What radical candor means and how to give radically candid feedback.
I came across this wonderful quote and can’t help but draw it.
“Never miss an opportunity to be fabulous.” comes Tina Seelig’s book What I wish I Knew When I Was 20 — one of my favorite books. She teaches at Stanford University, and promises to deliver her very best in each class and expects the same from the students.
She said this in the book “being fabulous comes in many flavors, but it all starts with removing the cap and being willing to reach for your true potential. This means going beyond minimum expectations and acknowledging that you are ultimately responsible for your actions and the resulting outcomes. Doing just 1% better each day leads to enormous positive results. Life isn’t a dress rehearsal, and you won’t always get a second chance to do your best.”
Parul shared her journey in getting through breast cancer treatment and these five lessons – how to be resilient and take control of our lives, during the uncertain times.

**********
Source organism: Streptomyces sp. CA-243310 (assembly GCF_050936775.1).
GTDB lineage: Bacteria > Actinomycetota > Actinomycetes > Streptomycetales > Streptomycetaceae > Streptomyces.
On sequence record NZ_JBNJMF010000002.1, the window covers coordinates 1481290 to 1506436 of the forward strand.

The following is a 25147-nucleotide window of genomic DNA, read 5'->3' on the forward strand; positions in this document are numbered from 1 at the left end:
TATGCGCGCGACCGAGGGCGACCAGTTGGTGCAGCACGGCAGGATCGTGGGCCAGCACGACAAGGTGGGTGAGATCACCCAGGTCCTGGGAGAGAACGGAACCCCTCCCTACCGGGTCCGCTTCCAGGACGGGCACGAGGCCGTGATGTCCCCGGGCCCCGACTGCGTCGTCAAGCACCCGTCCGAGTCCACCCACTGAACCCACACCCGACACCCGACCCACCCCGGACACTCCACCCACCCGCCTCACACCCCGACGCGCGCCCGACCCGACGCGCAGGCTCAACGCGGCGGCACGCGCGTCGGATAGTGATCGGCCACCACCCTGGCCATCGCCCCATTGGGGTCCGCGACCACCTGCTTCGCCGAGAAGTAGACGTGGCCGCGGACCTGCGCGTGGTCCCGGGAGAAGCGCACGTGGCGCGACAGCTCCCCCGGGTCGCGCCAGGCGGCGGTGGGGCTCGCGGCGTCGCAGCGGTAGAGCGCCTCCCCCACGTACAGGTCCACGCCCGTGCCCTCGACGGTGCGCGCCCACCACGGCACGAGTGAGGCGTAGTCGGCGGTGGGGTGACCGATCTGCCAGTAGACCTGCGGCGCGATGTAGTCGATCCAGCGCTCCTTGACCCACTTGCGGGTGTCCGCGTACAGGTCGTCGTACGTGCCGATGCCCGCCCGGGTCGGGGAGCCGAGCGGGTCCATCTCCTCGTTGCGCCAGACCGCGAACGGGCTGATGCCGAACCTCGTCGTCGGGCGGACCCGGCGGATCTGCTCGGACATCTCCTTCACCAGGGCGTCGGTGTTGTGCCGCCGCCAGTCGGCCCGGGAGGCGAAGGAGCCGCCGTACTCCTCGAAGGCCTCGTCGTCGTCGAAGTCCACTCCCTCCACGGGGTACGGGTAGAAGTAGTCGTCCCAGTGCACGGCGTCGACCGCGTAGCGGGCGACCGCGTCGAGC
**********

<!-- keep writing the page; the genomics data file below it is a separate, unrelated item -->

After the game Bubble Bobble became a hit in the game industry, MTJ, creator of the game, decided to approach the next version differently.
Typically, when companies develop the next version of a game, they keep some aspects from the previous version — characters, stories, elements, the name of the game, etc.
MTJ decided to abandon them all and developed Rainbow Island. In some places, this next game got a bigger hit. When asked why he chose to do that, this was what he said.
I believe he made up his mind to stay creative and challenge himself to try diverse initiatives. It turned out good for him.
In my opinion, you need to make a good use of your judgement to decide when to follow the rules or break them. Some rules benefit you, for example, a design system allows you to put together designs fast. However, others hinder your creativity — “the reason why you should do this is that we’ve always done this way”.
Being able to effectively influence others is very important, if you need to move projects forward with limited resources.
Some say good attitudes = good outcomes. But good managers know that this is not true. Here’s a framework from my coworker on developing people.